New financing method could secure the solar industry’s future

Bundling solar assets into marketable securities promises to lower project financing costs, leading to cheaper power and faster industry growth. See related links.

04/22/2014


Performance data: Actual data from working solar plants, like this one at the Brea, Calif., headquarters of Moxa, an automation equipment supplier, feeds the Open Solar Performance and Reliability Clearinghouse database supporting a new movement to securiSince 2009, the SunSpec Alliance has been helping solar power make the transition from "alternative energy" to a steady source of fuel for the electric power grid.

The alliance's initial goal was developing standards to make it easier for solar plant equipment from different manufacturers to work together, thus smoothing the path for wider production and distribution of solar power.

Now, with nearly a dozen equipment-related standards in place-and widely adopted across the industry-the alliance has expanded its mission to include boosting another area that's critical to bringing solar energy into the mainstream: the financing of solar power plants.

"Financing and customer acquisition represent the two highest costs associated with solar power development," said Tom Tansy, chairman of the SunSpec Alliance, which counts more than 60 companies engaged in some aspect of solar power development among its membership. "There's a lot of inefficiency that can be removed from the financing process."

Not surprisingly, the SunSpec Alliance advocates streamlining the solar plant financing process by creating a standard method for carrying out such transactions. The specific approach SunSpec supports involves packaging the assets that solar plants represent into financial instruments that can be sold to investors on the open market much like corporate bonds.

So far, only one deal of this type has been completed, but much of the industry appears to be coalescing around the concept, which in finance circles is known as securitization.

Solar power developers like the idea for two reasons:

  • It promises to greatly expand the potential sources of capital for building solar power plants.
  • It would significantly reduce the cost of acquiring capital, which should in turn lead to cheaper power and more customers.

However, Tansy argues that neither of those scenarios can play out without a set of standards governing the securitization process, which is why SunSpec was asked to play role.

The idea for securitizing solar power assets originated with the National Renewable Energy Laboratory (NREL), a Golden, Colo.-based arm of the U.S. Dept. of Energy. NERL is spearheading the DOE's Sunshot Initiative, a program with a goal of having solar power meet 14% of the country's electricity needs by 2030, which would be a dramatic increase from 1% in 2012.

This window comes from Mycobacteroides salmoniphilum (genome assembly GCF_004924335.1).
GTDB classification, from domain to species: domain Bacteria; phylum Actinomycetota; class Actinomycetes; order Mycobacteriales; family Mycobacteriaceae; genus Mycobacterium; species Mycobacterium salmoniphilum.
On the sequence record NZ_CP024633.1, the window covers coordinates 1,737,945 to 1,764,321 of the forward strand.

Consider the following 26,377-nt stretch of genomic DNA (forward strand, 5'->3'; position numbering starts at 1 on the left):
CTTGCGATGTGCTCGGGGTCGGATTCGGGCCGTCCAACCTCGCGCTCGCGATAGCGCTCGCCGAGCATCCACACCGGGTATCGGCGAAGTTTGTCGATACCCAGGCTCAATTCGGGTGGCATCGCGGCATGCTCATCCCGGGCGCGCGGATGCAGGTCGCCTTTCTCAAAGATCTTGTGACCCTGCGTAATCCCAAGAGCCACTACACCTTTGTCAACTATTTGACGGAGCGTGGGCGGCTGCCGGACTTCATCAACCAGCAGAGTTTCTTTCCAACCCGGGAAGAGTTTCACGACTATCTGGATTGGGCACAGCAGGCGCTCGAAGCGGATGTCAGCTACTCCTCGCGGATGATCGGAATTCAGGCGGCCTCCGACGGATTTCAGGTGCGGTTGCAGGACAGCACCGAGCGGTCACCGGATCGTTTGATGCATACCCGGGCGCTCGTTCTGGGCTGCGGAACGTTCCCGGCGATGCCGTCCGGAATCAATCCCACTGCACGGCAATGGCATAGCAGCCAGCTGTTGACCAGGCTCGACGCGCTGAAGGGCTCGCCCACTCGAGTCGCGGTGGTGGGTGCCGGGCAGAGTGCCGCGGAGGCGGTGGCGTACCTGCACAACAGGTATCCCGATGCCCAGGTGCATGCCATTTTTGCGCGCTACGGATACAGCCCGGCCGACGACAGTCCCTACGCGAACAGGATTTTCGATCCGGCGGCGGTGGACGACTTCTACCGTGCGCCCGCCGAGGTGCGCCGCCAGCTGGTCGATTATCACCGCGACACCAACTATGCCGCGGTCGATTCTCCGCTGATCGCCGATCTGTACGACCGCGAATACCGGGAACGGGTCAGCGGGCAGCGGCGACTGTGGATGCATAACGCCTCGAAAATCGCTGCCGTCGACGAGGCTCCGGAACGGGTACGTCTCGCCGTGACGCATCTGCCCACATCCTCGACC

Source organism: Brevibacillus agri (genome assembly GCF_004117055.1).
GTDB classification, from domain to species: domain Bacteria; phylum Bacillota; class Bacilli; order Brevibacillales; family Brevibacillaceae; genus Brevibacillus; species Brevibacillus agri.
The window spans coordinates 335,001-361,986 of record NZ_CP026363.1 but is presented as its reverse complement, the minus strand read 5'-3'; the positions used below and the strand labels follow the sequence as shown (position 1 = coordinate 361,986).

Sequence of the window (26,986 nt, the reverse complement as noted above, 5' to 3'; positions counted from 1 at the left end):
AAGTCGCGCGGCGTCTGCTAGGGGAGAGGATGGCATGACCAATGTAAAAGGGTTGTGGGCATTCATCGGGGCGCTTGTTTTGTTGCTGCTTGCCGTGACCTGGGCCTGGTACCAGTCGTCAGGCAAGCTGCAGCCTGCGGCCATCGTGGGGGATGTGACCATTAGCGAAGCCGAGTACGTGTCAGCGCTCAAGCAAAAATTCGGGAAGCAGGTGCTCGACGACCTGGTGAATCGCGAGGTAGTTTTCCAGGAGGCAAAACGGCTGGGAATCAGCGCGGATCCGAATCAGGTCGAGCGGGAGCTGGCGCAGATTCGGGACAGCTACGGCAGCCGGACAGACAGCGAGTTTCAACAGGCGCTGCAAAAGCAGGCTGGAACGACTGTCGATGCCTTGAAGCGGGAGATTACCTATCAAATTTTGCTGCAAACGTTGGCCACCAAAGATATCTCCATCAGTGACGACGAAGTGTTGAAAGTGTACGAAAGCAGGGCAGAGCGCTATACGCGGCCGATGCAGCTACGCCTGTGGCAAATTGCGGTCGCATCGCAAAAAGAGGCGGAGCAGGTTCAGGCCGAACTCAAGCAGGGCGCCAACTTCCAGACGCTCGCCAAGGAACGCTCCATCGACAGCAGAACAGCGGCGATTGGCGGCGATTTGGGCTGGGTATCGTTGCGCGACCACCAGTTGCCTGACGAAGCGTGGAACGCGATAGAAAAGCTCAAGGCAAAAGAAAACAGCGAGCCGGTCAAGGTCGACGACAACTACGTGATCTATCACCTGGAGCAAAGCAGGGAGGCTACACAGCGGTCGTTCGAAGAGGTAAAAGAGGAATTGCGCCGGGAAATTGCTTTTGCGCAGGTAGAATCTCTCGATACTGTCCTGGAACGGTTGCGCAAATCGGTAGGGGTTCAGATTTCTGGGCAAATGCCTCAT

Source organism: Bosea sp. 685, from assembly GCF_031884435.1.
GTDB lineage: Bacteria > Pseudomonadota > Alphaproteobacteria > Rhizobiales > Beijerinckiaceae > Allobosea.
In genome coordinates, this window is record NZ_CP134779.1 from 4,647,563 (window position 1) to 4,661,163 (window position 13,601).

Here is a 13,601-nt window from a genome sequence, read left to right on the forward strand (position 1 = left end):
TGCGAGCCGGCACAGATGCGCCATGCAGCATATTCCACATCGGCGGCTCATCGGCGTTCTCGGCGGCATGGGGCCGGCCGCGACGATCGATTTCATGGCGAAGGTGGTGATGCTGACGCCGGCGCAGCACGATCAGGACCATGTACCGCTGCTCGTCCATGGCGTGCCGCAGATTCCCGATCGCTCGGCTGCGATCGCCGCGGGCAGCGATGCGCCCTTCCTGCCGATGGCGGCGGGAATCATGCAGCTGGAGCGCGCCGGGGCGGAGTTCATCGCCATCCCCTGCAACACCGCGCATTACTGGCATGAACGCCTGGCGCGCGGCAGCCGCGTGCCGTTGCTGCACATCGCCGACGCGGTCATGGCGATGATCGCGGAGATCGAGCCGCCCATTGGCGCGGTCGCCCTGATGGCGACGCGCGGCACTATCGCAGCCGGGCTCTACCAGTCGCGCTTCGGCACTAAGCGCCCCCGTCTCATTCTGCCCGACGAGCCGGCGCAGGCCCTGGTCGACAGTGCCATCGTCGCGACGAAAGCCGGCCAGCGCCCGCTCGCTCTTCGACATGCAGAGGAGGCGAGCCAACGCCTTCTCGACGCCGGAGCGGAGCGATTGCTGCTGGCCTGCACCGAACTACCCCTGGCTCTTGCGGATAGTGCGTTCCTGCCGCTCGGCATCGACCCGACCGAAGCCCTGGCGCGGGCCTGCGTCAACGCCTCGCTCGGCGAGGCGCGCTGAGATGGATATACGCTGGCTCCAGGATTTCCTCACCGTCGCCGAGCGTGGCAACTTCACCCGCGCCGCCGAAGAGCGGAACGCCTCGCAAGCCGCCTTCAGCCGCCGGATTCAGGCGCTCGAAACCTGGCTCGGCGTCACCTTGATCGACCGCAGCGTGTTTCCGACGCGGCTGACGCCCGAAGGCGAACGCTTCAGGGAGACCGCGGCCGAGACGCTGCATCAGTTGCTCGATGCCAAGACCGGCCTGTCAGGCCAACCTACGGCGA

Attacking high capital costs

Performance data: Actual data from working solar plants, like this one at the Brea, Calif., headquarters of Moxa, an automation equipment supplier, feeds the Open Solar Performance and Reliability Clearinghouse database supporting a new movement to securiMost energy market projections indicate the solar power industry would have to sustain an annual growth rate of 25% through 2030 to achieve the Sunshot Initiative's target. With that in mind, NERL convened a working group with more than 100 members from the solar power, legal, and financial sectors to develop ideas for spurring investment in solar energy. This group launched a project called Solar Access Public Capital (SAPC), which ultimately began the movement toward turning solar power assets into marketable securities.

The movement is needed, according to Tansy, because there are not many places for solar developers to turn to for capital, and when they do find willing investors, the price of obtaining that capital tends to be high.

Selling federal tax credits has been a popular method of attracting investors to solar projects. Under such arrangements, the solar developer allows the investor use the tax credit associated with the solar project, which under existing provisions is 30%, and also agrees to pay the investor a certain percentage of the plant's revenues in exchange for bankrolling the venture.

These transactions are considered risky, largely because solar power plants don't have a long history of generating profits, which is why there are not many people willing to take on such investments.

"There are roughly 20 major parties that participate in this type of solar financing," Tansy said in a recent interview. "There isn't much transparency to the process, but the investors that participate are willing to do so because the [return on the money invested] is rather high."

Tansy's comment about a lack of transparency refers to the dearth of information about the financial performance of solar power plants, and a central goal of the SAPC project is to remedy that solution. That's how the SunSpec Alliance got involved in the movement.

"We were asked to participate because we have published all of these information standards related to solar," Tansy explained. "For example, we have standards that describe logically how inverters, meters, and other devices should fit in and interact in solar plants."

If industry players were willing to following SunSpec's lead on how devices from various manufacturers should interact within solar plants, the reasoning was developers and investors might agree to take its suggestions on a process for financing plants.


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